In March, the organizers of a computer-security conference called CanSecWest challenged attendees to break into any one of five smart phones, among them Apple’s popular iPhone. The perceived difficulty of the task–especially breaking into the iPhone–meant that few researchers made any attempt to hack the devices, and none succeeded.
Now two researchers hope to make things considerably easier for would-be iPhone hackers. Next month, Charles Miller, a principal analyst at Independent Security Evaluators, and Vincenzo Iozzo, a student at the University of Milan, in Italy, will present a way to run nonapproved code on Apple’s mobile device at the Black Hat Security Conference, in Las Vegas.
When Guy Kawasaki talks about business innovation, as he did recently at a University of Pennsylvania technology conference, he brings more than 25 years of major-league experience to the conversation — a background that the good-humored investor and entrepreneur calls “my checkered past.” After getting a psychology degree at Stanford and an MBA at UCLA, the Hawaii-born Kawasaki became the second software “evangelist” at Apple Computer, where his job from 1983 to 1987 was to convince people to create software for the Macintosh. Kawasaki fondly recalls his colleagues at Apple as visionary, driven and “arguably the greatest collection of egomaniacs in the history of California — though the record has subsequently been broken by Google.”
Say you’re an entrepreneur at a cocktail party snacking on some trail mix when you strike up an innocent conversation with the guy next to you who turns out to be a venture capitalist. He’s interested in hearing more about your company – are you prepared to make the pitch?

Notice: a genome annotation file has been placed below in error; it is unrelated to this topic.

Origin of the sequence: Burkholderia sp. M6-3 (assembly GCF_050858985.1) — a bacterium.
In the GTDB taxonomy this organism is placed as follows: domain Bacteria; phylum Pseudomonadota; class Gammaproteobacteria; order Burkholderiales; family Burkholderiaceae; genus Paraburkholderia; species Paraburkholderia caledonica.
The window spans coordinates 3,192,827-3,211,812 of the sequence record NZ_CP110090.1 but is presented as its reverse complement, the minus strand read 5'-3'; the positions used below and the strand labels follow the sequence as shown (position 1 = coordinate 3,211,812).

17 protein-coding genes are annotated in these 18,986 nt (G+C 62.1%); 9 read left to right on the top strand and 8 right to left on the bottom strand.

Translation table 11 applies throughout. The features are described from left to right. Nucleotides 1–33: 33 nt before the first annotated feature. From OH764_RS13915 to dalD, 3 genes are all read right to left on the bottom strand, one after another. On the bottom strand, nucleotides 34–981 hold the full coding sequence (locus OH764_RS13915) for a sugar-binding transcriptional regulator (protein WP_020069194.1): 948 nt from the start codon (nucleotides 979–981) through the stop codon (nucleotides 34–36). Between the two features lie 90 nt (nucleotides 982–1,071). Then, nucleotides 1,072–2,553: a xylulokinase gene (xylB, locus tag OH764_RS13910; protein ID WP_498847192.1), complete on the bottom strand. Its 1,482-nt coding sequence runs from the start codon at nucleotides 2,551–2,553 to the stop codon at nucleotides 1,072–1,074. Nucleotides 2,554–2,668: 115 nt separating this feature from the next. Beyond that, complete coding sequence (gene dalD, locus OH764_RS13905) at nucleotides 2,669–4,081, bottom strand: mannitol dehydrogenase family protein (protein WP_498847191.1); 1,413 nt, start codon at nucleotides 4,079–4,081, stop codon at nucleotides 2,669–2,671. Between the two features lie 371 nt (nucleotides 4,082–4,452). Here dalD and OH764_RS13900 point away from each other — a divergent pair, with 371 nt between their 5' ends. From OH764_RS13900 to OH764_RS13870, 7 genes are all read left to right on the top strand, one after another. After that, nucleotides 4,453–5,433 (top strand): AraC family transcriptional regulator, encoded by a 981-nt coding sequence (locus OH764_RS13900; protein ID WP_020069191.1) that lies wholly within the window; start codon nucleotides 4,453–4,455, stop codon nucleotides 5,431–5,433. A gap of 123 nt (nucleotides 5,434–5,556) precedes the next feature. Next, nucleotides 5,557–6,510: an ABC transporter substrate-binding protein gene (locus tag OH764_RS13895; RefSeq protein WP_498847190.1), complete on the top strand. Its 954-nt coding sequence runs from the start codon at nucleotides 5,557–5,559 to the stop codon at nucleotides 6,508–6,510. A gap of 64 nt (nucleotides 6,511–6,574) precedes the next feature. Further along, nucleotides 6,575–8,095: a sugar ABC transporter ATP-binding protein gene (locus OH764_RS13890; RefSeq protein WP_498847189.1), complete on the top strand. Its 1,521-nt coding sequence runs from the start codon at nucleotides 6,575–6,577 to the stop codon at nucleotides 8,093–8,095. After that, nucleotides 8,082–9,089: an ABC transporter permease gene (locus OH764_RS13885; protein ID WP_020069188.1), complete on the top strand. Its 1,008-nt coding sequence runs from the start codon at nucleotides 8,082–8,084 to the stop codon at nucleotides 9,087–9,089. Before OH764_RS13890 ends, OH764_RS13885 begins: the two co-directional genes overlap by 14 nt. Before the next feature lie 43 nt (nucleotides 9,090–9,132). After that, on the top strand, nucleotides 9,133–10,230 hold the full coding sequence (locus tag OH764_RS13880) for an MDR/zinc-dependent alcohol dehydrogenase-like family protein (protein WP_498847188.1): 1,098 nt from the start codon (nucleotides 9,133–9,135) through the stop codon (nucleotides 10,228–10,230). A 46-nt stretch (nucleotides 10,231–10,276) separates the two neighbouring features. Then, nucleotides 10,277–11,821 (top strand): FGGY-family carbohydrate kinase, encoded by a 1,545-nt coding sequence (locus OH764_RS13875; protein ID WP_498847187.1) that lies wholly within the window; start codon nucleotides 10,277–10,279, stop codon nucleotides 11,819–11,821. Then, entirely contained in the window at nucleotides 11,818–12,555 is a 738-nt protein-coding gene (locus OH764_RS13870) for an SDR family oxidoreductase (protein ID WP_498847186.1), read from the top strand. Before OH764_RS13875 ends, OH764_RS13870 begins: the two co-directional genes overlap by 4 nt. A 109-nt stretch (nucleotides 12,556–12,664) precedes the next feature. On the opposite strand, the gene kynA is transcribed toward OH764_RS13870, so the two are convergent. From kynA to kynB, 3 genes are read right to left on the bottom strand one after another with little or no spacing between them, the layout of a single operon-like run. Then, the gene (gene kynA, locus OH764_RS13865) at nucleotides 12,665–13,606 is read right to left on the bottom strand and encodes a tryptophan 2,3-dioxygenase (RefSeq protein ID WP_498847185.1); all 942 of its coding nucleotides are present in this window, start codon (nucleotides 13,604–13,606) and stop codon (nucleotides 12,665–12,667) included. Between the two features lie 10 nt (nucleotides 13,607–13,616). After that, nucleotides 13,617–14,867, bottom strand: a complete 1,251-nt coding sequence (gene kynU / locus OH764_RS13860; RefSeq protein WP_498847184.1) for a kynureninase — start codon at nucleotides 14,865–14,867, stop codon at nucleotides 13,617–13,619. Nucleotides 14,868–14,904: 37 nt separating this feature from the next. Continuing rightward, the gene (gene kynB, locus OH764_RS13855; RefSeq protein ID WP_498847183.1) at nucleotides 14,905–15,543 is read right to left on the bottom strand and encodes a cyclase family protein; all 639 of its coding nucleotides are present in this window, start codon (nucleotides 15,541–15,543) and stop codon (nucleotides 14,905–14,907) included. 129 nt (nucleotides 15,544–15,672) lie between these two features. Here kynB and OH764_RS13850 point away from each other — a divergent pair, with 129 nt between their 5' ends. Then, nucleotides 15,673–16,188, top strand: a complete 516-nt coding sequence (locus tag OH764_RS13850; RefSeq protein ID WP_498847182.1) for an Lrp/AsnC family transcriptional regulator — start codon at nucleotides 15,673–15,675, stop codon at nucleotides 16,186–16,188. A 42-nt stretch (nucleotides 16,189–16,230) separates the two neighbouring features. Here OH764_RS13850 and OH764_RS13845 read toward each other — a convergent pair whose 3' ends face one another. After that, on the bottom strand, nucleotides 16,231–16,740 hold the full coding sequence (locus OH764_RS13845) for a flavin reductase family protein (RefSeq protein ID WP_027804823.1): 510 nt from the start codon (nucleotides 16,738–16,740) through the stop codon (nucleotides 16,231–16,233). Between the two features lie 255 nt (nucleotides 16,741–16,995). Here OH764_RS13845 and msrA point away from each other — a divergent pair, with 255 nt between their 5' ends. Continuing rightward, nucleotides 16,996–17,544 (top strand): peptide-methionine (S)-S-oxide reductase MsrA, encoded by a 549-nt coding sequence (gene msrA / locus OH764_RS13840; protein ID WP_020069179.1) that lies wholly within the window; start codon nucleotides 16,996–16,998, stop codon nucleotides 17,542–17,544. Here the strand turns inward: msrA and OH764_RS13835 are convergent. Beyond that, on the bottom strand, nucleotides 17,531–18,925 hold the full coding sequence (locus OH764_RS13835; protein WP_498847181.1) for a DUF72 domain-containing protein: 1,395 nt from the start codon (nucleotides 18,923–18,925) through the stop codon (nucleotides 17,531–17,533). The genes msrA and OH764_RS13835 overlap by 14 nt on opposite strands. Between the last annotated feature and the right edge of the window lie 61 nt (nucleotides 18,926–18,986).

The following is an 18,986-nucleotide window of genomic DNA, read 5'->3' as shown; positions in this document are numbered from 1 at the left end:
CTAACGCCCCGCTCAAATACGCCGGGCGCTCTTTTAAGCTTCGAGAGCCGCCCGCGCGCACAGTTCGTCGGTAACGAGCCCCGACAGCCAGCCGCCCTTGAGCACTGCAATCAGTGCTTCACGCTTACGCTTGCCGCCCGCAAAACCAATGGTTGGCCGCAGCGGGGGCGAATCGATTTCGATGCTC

Mark Suster, a general partner at Los Angeles-based venture capital firm GRP Partners, appeared on the Fox Business Network yesterday to help new entrepreneurs develop what he calls the “cocktail pitch.” As he stated in the Fox interview:
The new Palm Pre comes from a company that’s been developing handheld gadgets since 1992, but the Pre owes almost nothing to that heritage. It has all the promise — and many of the limits and glitches — of a bright, young startup’s 1.0 release.
That’s because much of the Palm, Inc., that we knew had to die for the Pre to be born.
The Sunnyvale, Calif., firm was headed toward extinction not even three years ago, when its Treo smartphones had gone stale and its chief executive scoffed at the idea of Apple getting into the phone business.